Buck is being tested for disease.
The way Mark Christianson tells it, in his lilting Old Country accent, the deer started the fight.
"I was going out to finish spraying the soybeans," he said. "I stepped out a side door, and we saw each other, and he started coming closer.
"He was pummeling me, standing on his hind legs and hitting me with the front ones. He hammered me good, rapid fire, and I thought, 'Well, this isn't good.' I wasn't winning, so I grabbed him and tackled him and we both went down on the ground."
We don't have the deer's account because, after losing the kick-boxing and wrestling portions of this North Woods triathlon, Christianson shot the eight-point whitetail buck, which had brought antlers and attitude and a strong left hoof to the fight but nothing to match Christianson's 30-06 rifle.
The confrontation, which left Christianson, 66, with black eyes and pink-to-purple bruises over his arms, shoulders and chest, occurred last Thursday as he stepped outside his farm home about 10 miles southeast of Fertile.
Mark and his wife, Judy, 65, had seen the deer days before, brazenly hanging out in their yard, sampling Judy's potted impatiens and ignoring all attempts to shoo it away.
"We sometimes have 17 or 18 deer in the yard here, but we have a hard time getting a picture," she said. "You open the door a little and — phfft — they're gone. They're usually so sensitive.
"But this one, I would stomp my feet and it wouldn't go away."
Two days before the fight, Mark came upon the deer near a shed. "He was 8 feet away, and instead of being scared he came right up to me. I went inside, and he stuck his nose right up against the window. Then he banged his antlers against the wall."
As he left the shed and ran toward the house, the deer followed, and Christianson ducked into the back seat of a 1992 Bonneville that had been retired to a side yard.
Later that day, Judy stepped out to hang clothes on a line and turned around to find the deer facing her. The next day, they watched as the buck feasted on a flaming crabapple tree.
On the third day, last Thursday, Judy had been napping when she was startled to hear her husband hollering.
"He got me!" he cried. "He got me!"
"Mark was dripping blood all over, and his ear looked like it had been tore off," she said. "He was shaking and trying to load bullets into his gun. I didn't know what to think."
The buck was still standing its ground.
"I gut-shot him where he was, then saw he went down at the edge of the hill over there," he said, gesturing through a thick stand of old oaks. "I got him a couple more times there."
The deer had sounded "wheezy" and sick, Christianson said, so he had contacted the Norman County Sheriff's Office and the Minnesota Department of Natural Resources even before the animal picked a fight.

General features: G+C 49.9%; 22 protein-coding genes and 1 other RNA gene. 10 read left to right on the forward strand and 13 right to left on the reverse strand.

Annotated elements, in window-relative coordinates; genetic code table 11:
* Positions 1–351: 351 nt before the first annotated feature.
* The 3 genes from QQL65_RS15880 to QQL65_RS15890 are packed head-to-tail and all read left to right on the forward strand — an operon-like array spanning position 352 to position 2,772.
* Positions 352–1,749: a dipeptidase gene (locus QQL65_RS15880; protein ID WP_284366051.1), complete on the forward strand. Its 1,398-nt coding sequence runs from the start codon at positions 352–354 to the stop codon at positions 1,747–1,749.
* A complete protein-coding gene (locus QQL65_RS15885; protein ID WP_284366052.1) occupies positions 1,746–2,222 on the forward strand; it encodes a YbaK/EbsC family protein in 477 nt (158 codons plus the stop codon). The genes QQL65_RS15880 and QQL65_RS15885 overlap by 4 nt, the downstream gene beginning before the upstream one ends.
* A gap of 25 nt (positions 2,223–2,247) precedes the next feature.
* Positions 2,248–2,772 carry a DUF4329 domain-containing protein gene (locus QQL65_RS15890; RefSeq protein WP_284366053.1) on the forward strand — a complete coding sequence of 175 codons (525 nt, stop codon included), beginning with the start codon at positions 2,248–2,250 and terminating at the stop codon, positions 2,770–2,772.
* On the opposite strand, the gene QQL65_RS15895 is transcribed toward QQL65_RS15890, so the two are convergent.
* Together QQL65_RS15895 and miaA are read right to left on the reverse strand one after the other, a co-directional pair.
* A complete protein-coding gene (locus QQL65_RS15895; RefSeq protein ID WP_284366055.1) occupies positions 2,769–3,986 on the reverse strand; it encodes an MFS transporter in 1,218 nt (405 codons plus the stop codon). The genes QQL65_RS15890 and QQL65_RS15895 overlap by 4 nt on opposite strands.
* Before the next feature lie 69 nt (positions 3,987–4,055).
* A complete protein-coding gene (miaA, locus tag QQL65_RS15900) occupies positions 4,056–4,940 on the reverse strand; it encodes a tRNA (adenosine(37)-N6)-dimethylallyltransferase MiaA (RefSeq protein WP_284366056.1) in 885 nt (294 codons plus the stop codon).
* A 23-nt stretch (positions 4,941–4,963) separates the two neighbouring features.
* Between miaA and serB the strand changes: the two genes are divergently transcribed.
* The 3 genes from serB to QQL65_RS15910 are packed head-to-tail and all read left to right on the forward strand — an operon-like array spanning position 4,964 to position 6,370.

Blane Klemek, wildlife supervisor for the DNR's Detroit Lakes area, said the deer carcass was sent to the University of Minnesota Veterinary Diagnostic Laboratory in St. Paul. Disease specialists there have ruled out rabies but continue to check for other diseases, such as chronic wasting disease or Lyme disease.
He said the deer had no tags or other indications that it was a domestically raised deer.
"It did have a fair number of liver flukes (parasites) in its liver," he said, but it's unclear whether that would explain the animal's unusual behavior.
"It is an odd one," Klemek said. "Deer normally are afraid of people. We don't know why this one would attack this guy. But it's always a concern when we get calls from the public about an animal acting strangely."
Friends "have given me some grief about it all," Christianson said Wednesday. "They said they don't believe my story. They say, 'It's the wife.'"
An Amish family lives close by with three small children who often play outside, and Judy had gone over to sound a warning about the deer. After Mark's bout with the buck, the family brought over a lemon pie, Mark's favorite, and a card. The children — Magdalena, 4, Sylvia, 2½, and Perry, 11 months — signed the card with hand prints.
"So sorry you got hurt," the card read.
Christianson said he was too sore to sleep the first two nights after the attack. Blows near his eyes caused blackening about the sockets and bent his glasses, but he said he's grateful the deer didn't damage his eyesight.
The sorest bruise was to his right shoulder, probably due to his sudden take-down move, and couldn't raise his right arm for days. "Friday morning, he had a bowl of Cheerios in front of him," Judy said. "He just sat there, holding the spoon. I said, 'You'd better use your left hand.'"
And how would Mark respond if another bellicose buck showed up and tried to pick a fight?
"I wouldn't wait three days to get my rifle."